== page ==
Threat: High threat environmental weed.
Description: Erect, evergreen, dense multi-stemmed medium sized shrub, 1–2m in height.
Flowers: White to pink bell-shaped flowers in pendulous clusters of three to four on the ends of the very short side branches in late winter to early spring.
Fruits: A small capsule about 3mm long containing many tiny dust-like seeds. Each plant is capable of producing millions of seeds which are spread by wind, water and on the coats of animals.
Leaves: Small, light green, needle-like tightly rolled leaves in whorls of three or four crowded along the branches.
Stems: Multi-branched woody stems densely covered with simple hairs.
Notes: Forms dense stands that compete with native vegetation. It is often associated with disturbed areas, but can also establish in undisturbed bushland. The seed remains viable in the soil for several years. Plants shoot vigorously when burnt, grazed or slashed. It forms dense infestations and creates a fire hazard due to its extreme flammability.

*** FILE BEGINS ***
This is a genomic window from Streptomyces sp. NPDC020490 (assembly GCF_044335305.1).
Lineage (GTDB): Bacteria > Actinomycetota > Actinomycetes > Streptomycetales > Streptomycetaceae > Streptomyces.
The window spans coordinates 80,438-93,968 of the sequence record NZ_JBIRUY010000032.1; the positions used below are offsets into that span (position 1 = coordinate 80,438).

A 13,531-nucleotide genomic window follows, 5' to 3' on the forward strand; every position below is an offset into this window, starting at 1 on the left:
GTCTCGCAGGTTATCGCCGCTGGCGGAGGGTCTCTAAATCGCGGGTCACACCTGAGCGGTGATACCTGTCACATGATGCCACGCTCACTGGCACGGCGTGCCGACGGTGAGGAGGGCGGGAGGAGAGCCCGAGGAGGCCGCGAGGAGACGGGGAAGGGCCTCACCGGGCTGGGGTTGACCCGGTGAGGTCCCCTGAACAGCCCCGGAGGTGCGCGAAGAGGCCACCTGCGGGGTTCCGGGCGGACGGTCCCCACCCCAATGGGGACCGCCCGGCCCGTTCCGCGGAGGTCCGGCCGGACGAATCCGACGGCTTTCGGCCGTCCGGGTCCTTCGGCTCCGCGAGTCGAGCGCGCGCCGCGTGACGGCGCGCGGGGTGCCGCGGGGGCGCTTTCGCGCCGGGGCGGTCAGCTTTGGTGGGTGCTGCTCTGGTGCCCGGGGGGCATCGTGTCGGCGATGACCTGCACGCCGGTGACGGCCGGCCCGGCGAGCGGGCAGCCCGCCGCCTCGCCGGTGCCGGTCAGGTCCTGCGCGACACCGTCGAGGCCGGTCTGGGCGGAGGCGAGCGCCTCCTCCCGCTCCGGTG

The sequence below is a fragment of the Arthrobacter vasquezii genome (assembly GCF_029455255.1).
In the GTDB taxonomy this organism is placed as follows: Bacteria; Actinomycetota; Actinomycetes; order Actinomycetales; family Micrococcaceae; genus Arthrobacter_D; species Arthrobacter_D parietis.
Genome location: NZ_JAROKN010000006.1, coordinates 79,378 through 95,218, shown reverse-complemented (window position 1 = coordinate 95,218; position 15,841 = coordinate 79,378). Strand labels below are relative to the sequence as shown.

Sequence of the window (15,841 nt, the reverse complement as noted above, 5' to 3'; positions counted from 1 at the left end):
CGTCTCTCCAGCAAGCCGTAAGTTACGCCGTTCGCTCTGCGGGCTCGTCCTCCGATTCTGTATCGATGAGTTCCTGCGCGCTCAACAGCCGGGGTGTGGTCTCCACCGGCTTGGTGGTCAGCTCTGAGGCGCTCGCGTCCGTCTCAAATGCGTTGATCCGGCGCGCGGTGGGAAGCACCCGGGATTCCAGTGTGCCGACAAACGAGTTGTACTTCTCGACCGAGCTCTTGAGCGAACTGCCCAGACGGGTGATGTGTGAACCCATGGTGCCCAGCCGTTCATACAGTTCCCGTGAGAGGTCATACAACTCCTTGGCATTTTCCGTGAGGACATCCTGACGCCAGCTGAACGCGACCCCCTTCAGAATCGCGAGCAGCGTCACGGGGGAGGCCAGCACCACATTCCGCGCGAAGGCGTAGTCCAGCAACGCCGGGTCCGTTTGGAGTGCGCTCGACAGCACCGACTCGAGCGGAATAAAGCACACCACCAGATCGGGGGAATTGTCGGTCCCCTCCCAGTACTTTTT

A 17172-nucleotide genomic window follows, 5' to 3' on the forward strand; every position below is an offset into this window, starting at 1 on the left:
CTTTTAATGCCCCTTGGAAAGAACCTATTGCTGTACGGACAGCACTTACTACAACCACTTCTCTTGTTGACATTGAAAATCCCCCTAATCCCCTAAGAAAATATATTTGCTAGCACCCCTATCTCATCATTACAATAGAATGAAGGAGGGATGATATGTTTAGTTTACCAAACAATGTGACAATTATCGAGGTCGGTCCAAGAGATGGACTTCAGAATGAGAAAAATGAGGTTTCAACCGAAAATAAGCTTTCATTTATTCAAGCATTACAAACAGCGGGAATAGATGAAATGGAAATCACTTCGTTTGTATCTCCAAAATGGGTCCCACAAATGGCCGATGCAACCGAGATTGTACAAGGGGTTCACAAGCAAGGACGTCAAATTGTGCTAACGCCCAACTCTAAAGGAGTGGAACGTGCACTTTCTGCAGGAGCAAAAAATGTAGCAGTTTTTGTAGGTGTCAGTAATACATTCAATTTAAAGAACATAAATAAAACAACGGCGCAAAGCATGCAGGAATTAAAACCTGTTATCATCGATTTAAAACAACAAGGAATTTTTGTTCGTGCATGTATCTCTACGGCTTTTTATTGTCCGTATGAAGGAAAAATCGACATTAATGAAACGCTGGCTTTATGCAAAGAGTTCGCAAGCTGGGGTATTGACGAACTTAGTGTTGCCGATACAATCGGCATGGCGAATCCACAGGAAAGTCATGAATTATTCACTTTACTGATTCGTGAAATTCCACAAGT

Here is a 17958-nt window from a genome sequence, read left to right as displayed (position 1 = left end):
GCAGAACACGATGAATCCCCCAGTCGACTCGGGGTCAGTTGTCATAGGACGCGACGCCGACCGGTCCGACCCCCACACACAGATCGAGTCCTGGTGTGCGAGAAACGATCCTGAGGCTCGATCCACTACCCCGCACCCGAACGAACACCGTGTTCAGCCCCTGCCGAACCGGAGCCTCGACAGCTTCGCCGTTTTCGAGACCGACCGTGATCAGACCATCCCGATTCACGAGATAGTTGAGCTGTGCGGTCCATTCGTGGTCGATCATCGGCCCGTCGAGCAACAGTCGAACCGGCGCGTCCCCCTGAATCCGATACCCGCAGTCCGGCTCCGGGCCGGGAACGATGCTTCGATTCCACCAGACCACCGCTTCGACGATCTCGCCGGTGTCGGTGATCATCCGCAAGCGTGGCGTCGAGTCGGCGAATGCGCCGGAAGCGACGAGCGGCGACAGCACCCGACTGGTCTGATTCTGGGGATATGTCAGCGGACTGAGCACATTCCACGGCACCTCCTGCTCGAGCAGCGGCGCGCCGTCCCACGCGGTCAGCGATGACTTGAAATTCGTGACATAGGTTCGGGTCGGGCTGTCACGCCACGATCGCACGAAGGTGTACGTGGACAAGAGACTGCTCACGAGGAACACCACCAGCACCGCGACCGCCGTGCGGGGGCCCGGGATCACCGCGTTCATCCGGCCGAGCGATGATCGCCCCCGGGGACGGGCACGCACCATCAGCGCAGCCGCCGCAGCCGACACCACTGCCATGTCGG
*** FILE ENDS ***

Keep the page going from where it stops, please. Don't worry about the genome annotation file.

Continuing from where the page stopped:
Similar indigenous species: Grey Parrot-pea (Dillwynia cinerascens) may appear similar in appearance to Spanish Heath but can be distinguished by its longer leaves and orange-red pea flowers.
Control measures: Hand weeding, spot spraying, cut and paint with suitable herbicide, slashing/mowing.
Dispersal: Birds, water, animals, seeds, vegetative.